More Than Just a Pretty Picture: The Economic Importance of Coral Reefs

Although many of us are aware that coral reefs around the world are threatened by various factors, the fact seems fairly unrelated to most of our daily lives. However, the truth of the matter is that globally, although in some regions more than others, coral reefs can be major contributors to the economy. This may not be such a surprise when we think about an image of a bright and healthy coral reef ecosystem, which tends to be very visually busy with all of its living and non-living members.

It makes sense then, that coral reefs are actually able to provide us with quite valuable and widely used resources. For example, there are many kinds of seafood which can be gleaned from coral reef environments, with reef-related fisheries making up about 9-12% of the total fisheries worldwide¹. Additionally, many pharmaceutical companies are taking advantage of the high biodiversity found in coral reef ecosystems which includes many organisms that possess beneficial medicinal properties¹.

Coral reefs also are responsible for providing us with services such as protection from erosion. In the Pacific Island countries and territories, for example, the reefs in the area not only protect the coast, but also is home to some of the largest tuna fisheries in the world². In the Southern Ocean region, coral reefs are important fisheries, as well as sources for the growing market of health supplements, and are major attractions for tourists².

The economic contributions of coral reefs is so vast in fact, that initiatives have been put in place to restore reefs in various places, including Florida and the Caribbean³ (Image 1). Several organizations have partnered together to ensure the longevity of coral in these areas in the future (Image 2). To put some numbers with it, the value of one hectare of coral reef has been calculated to provide an average of $130,000 worth of services with the highest calculated value resting around $1.2 million¹. In other words, coral reefs have so much more to offer than simply being aesthetically pleasing, and whether we are aware of it or not, they provide us with resources that help our economies flourish, and allow for us to live the lives we do.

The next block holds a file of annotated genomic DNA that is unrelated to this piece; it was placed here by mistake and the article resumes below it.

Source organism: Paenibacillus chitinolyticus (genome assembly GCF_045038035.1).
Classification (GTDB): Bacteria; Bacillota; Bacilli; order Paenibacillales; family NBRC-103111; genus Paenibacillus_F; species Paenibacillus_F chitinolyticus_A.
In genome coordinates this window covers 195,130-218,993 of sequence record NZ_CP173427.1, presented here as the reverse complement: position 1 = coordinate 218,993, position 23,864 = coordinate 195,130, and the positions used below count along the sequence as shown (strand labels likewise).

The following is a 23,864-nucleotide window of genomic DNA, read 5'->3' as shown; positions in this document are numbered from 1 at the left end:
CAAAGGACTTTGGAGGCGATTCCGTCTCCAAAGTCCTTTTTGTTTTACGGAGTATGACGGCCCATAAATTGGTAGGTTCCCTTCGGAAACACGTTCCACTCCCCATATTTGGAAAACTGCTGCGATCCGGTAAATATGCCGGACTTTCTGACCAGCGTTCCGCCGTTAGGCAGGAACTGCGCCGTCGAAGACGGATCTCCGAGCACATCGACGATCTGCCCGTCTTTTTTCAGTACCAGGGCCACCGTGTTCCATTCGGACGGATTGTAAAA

Image 1
Marine biologists restore reefs near Grenada by planting young corals.
Credit: Tim Calver

Image 2
Ken Nedimyer, a marine biologist, observes the state of staghorn coral near Key Largo, Florida.
Credit: Tim Calver


¹ Moberg, Fredrik, and Carl Folke. “Ecological goods and services of coral reef ecosystems.” Ecological economics 29.2 (1999): 215-233.

² Cavanagh, Rachel D., et al. “Valuing biodiversity and ecosystem services: a useful way to manage and conserve marine resources?.” Proc. R. Soc. B. Vol. 283. No. 1844. The Royal Society, 2016.

³ “The Nature Conservancy.” The Nature Conservancy. N.p., n.d. Web. 20 Feb. 2017. <>.

¹ Diversitas. “What Are Coral Reef Services Worth? $130,000 To $1.2 Million Per Hectare, Per Year.” ScienceDaily. ScienceDaily, 28 October 2009. <>.

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